In this paper, we adopt the ethnomethodological perspective of Multimodal Conversation Analysis (SACKS; SCHEGLOFF; JEFFERSON, 1974SACKS, H. (1992). Lectures on Conversation. Oxford: Basil Blackwell.; GOODWIN, 1981FLEISCHMAN, S. (2001). Language and medicine. In: SCHIFFRIN, D.; TANNEN, D.; EHERNBERGER, H. (Eds.). The Handbook of Discourse Analysis. Malden: Blackwell Publishing, pp. 470-502.; 2010GOODWIN, C. (2010). Action and embodiment within situated human interaction. Journal of Pragmatics, 32, pp. 1489-1522.; MONDADA, 2018MONDADA, L. (2016). Conventions for multimodal transcription, versão 3.0.6, 2016. Available at: <https://franz.unibas.ch/fileadmin/franz/user_upload/redaktion/Mondada_conv_ multimodality.pdf>.
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) to investigate transcribed audio and video interactions in Brazilian Portuguese that were recorded during fetal ultrasound exams. Our aim is to ‘make visible’ the multimodal ethnomethods that interactants employ in order to render ultrasound images intelligible ‘texts’. Among the various semiotic resources mobilized to achieve intersubjectivity in this complex setting, special focus is given to the healthcare professionals’ use of similes, and the fundamental importance of coordinated temporality in the process of making images intelligible.

1. MULTILITERACIES

The expression “pedagogy of multiliteracies” was first used in September 1994, during a week of meetings and debates held by the New London Group (COPE; KALANTZIS, 2000COPE, B.; KALANTZIS, M. (2000). Multiliteracies: Literacy Learning and the Design of Social Futures. London: Routledge.). In 1996, a manifesto was launched by ten researchers from various fields, who jointly proposed what the multiliteracies research agenda would consist of. Since then, research studies on literacies and multiliteracies have been steadily developing (COPE; KALANTZIS, 2009COPE, B.; KALANTZIS, M. (2009). “Multiliteracies”: New Literacies, New Learning. Pedagogies: An International Journal, v. 4, pp. 164-195.; KALANTZIS; COPE, 2012JONSSON, A-C. (2007). The normal baby-to-be: lay and professional negotiations of the ultrasound image. In: LAURITZEN, Sonja Olin; HYDÉN, Lars-Christer (Eds.). Medical technologies and the life world: the social construction of normality. London: Routledge , pp. 93-114.; ARCHER, 2014ARCHER, A. (2014). Designing multimodal classrooms for social justice. Classroom Discourse. v. 5, n. 1, pp. 106-116. ; COPE; KALANTZIS, 2015COPE, B.; KALANTZIS, M. (2015). A pedagogy of multiliteracies: learning by design. London: Palgrave Macmillan.; TANNER, 2017SORENSEN, K.; VAN DEN BROUCKE, S.; FULLAM, J.; DOYLE, G.; PELIKAN, J.; SLONSKA, Z.; BRAND, H. (2012). Health literacy and public health: a systematic review and integration of definitions and models. BMC public health, v. 12:80. , inter alia) as well as expanding to other, more specialized domains, such as health literacy, scientific literacy, and digital literacy.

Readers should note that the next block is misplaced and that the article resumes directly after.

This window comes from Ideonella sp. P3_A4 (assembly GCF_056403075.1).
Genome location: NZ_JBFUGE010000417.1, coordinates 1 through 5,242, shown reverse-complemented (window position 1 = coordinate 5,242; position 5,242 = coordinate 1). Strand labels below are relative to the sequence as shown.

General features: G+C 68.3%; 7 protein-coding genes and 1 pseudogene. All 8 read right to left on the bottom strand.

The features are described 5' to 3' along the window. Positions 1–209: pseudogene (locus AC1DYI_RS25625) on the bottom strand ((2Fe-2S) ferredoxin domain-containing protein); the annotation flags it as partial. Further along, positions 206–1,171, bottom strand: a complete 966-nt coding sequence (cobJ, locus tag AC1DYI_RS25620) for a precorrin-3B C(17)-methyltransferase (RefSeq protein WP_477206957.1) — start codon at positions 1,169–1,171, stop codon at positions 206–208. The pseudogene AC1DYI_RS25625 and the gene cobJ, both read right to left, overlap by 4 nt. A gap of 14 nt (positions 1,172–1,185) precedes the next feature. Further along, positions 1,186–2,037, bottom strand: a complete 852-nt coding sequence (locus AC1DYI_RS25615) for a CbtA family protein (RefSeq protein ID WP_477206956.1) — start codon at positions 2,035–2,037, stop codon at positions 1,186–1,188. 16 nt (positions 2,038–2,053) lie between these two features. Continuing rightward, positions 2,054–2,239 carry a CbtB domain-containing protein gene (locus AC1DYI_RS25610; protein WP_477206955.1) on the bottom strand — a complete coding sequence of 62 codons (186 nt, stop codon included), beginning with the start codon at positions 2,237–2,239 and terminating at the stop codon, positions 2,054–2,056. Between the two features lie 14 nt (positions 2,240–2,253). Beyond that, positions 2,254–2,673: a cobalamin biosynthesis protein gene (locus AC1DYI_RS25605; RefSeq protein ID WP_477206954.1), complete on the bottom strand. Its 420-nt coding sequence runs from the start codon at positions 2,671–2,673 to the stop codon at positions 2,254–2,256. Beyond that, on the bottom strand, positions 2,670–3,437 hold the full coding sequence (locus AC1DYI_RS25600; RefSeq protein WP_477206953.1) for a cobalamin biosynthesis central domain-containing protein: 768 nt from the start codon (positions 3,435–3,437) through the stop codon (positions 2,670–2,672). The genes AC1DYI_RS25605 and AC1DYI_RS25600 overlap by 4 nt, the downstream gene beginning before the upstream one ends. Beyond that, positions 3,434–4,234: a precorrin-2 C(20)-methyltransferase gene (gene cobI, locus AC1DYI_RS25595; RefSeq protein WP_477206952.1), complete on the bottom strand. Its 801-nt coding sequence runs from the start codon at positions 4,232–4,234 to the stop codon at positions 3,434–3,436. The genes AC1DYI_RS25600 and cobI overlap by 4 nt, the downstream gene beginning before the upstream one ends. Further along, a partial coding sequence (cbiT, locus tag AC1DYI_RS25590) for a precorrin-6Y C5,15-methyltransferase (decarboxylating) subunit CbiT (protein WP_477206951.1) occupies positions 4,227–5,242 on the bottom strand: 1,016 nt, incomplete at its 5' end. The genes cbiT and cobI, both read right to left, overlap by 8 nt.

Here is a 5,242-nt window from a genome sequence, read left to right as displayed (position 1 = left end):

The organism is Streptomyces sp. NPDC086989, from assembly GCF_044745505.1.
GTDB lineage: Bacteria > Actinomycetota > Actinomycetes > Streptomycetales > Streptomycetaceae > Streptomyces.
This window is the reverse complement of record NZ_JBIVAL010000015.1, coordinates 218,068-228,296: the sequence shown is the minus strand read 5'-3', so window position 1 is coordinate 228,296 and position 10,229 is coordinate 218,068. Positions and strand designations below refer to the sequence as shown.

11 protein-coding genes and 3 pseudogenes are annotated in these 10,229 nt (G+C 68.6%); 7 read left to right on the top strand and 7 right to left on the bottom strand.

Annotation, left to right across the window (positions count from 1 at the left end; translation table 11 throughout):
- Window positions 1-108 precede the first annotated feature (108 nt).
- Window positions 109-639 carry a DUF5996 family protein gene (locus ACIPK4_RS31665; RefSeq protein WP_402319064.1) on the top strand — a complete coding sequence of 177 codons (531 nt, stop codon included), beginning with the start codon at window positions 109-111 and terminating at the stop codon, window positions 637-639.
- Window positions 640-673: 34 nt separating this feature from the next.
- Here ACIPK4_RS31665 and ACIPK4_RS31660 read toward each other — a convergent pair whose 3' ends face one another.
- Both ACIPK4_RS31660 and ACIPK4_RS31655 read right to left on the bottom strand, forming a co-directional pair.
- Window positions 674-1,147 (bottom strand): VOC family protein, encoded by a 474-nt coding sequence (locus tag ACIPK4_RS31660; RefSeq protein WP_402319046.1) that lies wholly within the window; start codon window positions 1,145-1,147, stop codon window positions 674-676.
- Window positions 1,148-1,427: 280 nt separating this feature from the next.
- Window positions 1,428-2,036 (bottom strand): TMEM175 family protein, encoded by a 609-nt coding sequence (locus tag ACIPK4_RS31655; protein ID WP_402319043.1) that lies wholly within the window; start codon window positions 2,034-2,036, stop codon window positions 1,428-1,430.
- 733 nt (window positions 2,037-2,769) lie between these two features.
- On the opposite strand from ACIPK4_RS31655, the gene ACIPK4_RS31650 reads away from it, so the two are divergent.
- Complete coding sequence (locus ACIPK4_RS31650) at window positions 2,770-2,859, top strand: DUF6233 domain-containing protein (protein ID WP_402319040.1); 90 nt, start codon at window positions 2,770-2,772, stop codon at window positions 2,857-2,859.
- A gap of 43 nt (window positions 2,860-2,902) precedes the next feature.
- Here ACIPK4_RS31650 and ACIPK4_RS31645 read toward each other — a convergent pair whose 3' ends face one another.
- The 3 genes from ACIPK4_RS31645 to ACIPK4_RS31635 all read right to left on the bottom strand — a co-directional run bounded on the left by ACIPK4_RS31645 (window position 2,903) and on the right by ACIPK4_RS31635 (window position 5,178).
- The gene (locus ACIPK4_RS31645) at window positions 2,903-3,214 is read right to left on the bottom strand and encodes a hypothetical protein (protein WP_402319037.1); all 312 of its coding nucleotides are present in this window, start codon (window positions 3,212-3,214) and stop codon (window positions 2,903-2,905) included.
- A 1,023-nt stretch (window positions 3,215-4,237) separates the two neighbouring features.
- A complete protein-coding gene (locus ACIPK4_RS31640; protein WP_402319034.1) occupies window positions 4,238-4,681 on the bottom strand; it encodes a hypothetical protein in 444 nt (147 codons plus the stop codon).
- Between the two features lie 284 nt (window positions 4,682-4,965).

In a rapidly changing world, with incredibly fast technological advancements, new demands have emerged, among them, the needs (1) to change the way literacies are treated in the process of knowledge production, and (2) to integrate ‘modes of meaning’ into cultural practices (COPE; KALANTZIS, 2009COPE, B.; KALANTZIS, M. (2009). “Multiliteracies”: New Literacies, New Learning. Pedagogies: An International Journal, v. 4, pp. 164-195.). In order to tackle these demands, Cope and Kalantzis (2009)COPE, B.; KALANTZIS, M. (2009). “Multiliteracies”: New Literacies, New Learning. Pedagogies: An International Journal, v. 4, pp. 164-195. propose to consider everyday experiences and their inherent features as some of the fundamental aspects of multiliteracies, and to actively engage literacy agents (here understood as not restricted to agents in educational contexts) in designing their future, choosing new ways of interacting in society, and critically analyzing them.

Multiliteracies, thus, seek to reflect the diversity of semiotic resources which are coordinately used to constitute meaning. For example, in educational settings, the assignment of a reading comprehension task should go beyond simply ‘decoding’ letters and displaying understanding - what a more logocentric perspective would do. Instead, students are invited to explore a multiplicity of other sensemaking resources, such as images, videos, and even font type and size.

The interest in multimodal resources as fundamental for meaning-making processes was, in fact, central for The New London Group. With that agenda, the group sought to systematize the various “modes of meaning” involved in multiliteracy practices (i.e., linguistic, audio, spatial, gestural, and visual design), as represented in Fig. 2.

Fig. 2
Multimodal meaning-making design